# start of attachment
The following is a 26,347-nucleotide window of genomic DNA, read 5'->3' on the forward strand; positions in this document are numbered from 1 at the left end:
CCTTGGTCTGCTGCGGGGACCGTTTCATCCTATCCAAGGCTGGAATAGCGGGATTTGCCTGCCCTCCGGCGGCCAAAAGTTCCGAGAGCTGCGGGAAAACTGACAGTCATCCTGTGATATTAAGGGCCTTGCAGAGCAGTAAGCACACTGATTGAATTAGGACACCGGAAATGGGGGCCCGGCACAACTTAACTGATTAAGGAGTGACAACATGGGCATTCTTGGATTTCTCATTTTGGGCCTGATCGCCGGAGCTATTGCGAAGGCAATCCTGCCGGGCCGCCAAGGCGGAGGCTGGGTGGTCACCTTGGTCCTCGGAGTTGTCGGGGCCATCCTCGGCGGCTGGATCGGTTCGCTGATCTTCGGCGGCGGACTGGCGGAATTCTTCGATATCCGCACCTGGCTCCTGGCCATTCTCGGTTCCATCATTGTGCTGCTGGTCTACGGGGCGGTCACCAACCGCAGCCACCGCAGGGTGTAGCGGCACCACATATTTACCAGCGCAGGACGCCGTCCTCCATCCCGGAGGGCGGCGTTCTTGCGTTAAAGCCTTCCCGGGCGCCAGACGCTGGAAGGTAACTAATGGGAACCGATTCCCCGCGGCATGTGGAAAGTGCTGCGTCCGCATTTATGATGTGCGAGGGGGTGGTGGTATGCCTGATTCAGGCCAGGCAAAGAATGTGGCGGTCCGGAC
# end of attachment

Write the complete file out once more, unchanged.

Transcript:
The following is a 26,347-nucleotide window of genomic DNA, read 5'->3' on the forward strand; positions in this document are numbered from 1 at the left end:
CCTTGGTCTGCTGCGGGGACCGTTTCATCCTATCCAAGGCTGGAATAGCGGGATTTGCCTGCCCTCCGGCGGCCAAAAGTTCCGAGAGCTGCGGGAAAACTGACAGTCATCCTGTGATATTAAGGGCCTTGCAGAGCAGTAAGCACACTGATTGAATTAGGACACCGGAAATGGGGGCCCGGCACAACTTAACTGATTAAGGAGTGACAACATGGGCATTCTTGGATTTCTCATTTTGGGCCTGATCGCCGGAGCTATTGCGAAGGCAATCCTGCCGGGCCGCCAAGGCGGAGGCTGGGTGGTCACCTTGGTCCTCGGAGTTGTCGGGGCCATCCTCGGCGGCTGGATCGGTTCGCTGATCTTCGGCGGCGGACTGGCGGAATTCTTCGATATCCGCACCTGGCTCCTGGCCATTCTCGGTTCCATCATTGTGCTGCTGGTCTACGGGGCGGTCACCAACCGCAGCCACCGCAGGGTGTAGCGGCACCACATATTTACCAGCGCAGGACGCCGTCCTCCATCCCGGAGGGCGGCGTTCTTGCGTTAAAGCCTTCCCGGGCGCCAGACGCTGGAAGGTAACTAATGGGAACCGATTCCCCGCGGCATGTGGAAAGTGCTGCGTCCGCATTTATGATGTGCGAGGGGGTGGTGGTATGCCTGATTCAGGCCAGGCAAAGAATGTGGCGGTCCGGAC